Lilac Belle de Nancy
Syringa vulgaris 'Belle de Nancy'
|Espoma Bio-Tone Plus Starter Plus||$14.95|
|Treegator Jr. Slow Release Watering Bag||$25.95|
|Espoma Tree-Tone Fertilizer||$14.95|
|Mature Height:||8 to 10 feet|
|Mature Width:||6 to 8 feet|
|Classification:||Broad Leaved deciduous shrub|
|Flower Color:||mauve pink|
|Pruning Season:||No pruning needed|
|Soil Condition:||Any well drained soil|
|Water Requirements:||Water well until established|
|Uses:||Tolerates moist soil and full sun. Full sun brings out the best flowering. Will adapt to drier sites|
Belle de Nancy Lilac for Sale Online
Lilac Belle de Nancy is an old time favorite lilac for cut flowers. Belle de Nancy produces 8-inch long double flowers in shades of mauve to pink, with white centers. The fragrant flowers attract butterflies and honeybees. Best of all it's very cold hardy and maintains its upright habit with little to no pruning,
French bred Lilac Belle de Nancy was first introduced in 1891 and remains as popular as ever today! The double mauve pink flowers are produced in large clusters at the tip of the stems. Lilac Belle de Nancy is one of the most fragrant Lilacs available today. The nectar rich blooms are also loved by butterflies and other pollinators. Ranks as one of the best cut flowers.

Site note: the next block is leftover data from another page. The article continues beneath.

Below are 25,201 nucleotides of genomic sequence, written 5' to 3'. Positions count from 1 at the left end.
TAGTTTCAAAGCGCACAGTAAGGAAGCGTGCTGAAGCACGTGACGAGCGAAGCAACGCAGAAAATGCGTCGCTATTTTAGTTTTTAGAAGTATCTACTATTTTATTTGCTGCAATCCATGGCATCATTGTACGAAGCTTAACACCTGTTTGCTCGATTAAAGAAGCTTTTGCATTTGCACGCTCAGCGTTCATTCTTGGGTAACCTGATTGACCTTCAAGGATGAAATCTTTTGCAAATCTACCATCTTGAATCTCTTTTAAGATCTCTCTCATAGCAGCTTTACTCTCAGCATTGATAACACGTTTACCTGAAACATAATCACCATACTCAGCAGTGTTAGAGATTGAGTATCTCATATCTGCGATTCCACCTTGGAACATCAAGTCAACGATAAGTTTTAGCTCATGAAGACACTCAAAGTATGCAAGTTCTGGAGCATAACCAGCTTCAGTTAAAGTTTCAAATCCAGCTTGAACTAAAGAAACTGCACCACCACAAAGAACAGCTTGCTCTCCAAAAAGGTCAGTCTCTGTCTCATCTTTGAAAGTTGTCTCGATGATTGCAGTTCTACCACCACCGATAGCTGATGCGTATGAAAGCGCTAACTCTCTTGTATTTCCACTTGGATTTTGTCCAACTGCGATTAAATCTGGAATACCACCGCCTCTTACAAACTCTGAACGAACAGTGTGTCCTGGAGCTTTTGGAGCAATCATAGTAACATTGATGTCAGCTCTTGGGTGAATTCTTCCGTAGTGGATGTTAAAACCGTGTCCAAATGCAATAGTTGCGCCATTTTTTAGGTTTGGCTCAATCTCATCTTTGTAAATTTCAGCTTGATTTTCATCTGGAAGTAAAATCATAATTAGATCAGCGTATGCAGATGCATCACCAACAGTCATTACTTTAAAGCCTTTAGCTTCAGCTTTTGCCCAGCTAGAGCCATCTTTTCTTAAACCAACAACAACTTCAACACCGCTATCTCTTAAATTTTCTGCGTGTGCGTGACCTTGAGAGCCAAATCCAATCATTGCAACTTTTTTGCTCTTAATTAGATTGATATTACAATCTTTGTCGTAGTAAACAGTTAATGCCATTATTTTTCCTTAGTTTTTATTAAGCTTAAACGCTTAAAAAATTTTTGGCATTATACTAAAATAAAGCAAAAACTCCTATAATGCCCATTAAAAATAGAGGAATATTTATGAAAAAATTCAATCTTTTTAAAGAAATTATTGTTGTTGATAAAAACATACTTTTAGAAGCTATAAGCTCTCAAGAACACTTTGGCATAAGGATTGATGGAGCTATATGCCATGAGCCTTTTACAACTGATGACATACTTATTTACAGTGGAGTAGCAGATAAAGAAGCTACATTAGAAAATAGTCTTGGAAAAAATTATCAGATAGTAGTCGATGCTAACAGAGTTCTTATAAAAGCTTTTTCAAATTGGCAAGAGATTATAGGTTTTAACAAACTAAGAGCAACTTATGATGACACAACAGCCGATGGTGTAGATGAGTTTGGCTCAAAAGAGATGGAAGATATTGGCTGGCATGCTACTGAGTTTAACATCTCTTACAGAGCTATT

We suggest when planting your newly purchased Lilac Belle de Nancy plants that you dig a hole twice as wide as the root system but not deeper. Depending on the quality of your existing soil you may need to add a locally sourced compost or topsoil to the back-fill soil. We do not recommend using straight topsoil or compost as a back-fill soil because more times than not these products will retain entirely to much moisture and will cause the root system to rot. Adding compost or topsoil will help the young feeder roots of Lilac Belle de Nancy to spread through the loose, nutrient rich soil, much easier than if you used solely the existing soil which more times than not will be hard and compacted. The most common cause of plant death after transplanting is planting the new plant to deep. That is why we do not recommend planting in a hole any deeper than the soil line of the plant in the pot. A good rule is that you should still be able to see the soil the plant was grown in after back-filling the hole.